Bitton states that the “real history of real people” in the Church involves behavior that was not always perfectly pious, but it also “never comes close” to the worst case scenario that could be imagined and that our enemies tend to paint. Bitton noted, “As I read about the Latter-day Saints and their activities, in the past as well as the present, I can be inspired, amused, bewildered, surprised, proud–and sometimes a little ashamed. More often than not, I am amazed at the perseverance, the tenacity, the determination to stay the course through good times and bad.”
But Bitton’s main point is that it really doesn’t matter to his testimony what flaws various people may have had, or what they said or did that was inconsistent with Gospel principles. As a historian he looks to do the best he can at examining the sources and analyzing the evidence, and Bitton believes that we need more historians who can write good history using good scholarship. If in the process of doing good history a person finds evidence that his understanding of Church history has been unrealistic, that understanding can and should change without necessarily impacting his testimony of the Gospel. A Latter-day Saint’s testimony needs to be based the Gospel and those principles that are core to the restoration. As Bitton said, “I don’t have a testimony of Church history.”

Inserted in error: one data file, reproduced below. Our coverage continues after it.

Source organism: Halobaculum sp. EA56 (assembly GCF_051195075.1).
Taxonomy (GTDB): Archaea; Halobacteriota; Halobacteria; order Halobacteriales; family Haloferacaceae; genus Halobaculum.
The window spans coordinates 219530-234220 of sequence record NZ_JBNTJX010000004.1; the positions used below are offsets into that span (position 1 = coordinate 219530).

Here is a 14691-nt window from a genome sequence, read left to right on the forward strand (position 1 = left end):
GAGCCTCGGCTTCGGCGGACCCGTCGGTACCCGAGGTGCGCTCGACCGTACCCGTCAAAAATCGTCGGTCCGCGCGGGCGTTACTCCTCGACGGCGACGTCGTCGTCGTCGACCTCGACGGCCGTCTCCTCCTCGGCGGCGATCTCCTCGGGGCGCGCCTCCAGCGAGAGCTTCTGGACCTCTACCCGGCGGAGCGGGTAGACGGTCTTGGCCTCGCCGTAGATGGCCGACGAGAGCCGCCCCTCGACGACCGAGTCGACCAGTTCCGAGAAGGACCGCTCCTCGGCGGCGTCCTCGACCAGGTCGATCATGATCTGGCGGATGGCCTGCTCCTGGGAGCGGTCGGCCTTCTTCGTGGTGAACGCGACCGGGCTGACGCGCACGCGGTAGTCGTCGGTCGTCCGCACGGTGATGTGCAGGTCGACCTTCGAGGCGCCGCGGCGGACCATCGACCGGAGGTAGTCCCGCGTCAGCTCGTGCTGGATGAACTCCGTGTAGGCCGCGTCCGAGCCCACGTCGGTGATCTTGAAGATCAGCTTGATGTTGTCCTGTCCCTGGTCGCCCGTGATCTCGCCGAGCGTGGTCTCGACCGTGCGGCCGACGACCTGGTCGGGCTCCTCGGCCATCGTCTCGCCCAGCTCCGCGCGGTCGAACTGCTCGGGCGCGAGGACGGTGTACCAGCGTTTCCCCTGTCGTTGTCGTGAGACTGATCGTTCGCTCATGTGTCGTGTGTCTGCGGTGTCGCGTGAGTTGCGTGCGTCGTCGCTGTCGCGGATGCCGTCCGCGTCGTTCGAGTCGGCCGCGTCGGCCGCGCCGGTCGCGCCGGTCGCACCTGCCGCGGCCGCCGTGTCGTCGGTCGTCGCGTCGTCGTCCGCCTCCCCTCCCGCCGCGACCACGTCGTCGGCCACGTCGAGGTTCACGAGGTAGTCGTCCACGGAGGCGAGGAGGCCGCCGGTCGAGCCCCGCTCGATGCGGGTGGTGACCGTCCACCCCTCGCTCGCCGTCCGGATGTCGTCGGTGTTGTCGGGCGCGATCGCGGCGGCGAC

Faithful members of The Church of Jesus Christ of Latter-day Saints are able to have both a strong testimony of the truthfulness of the restored Gospel and a realistic and scholarly understanding of Mormon history.
Read the article:
I Don’t Have a Testimony of the History of the Church by Davis Bitton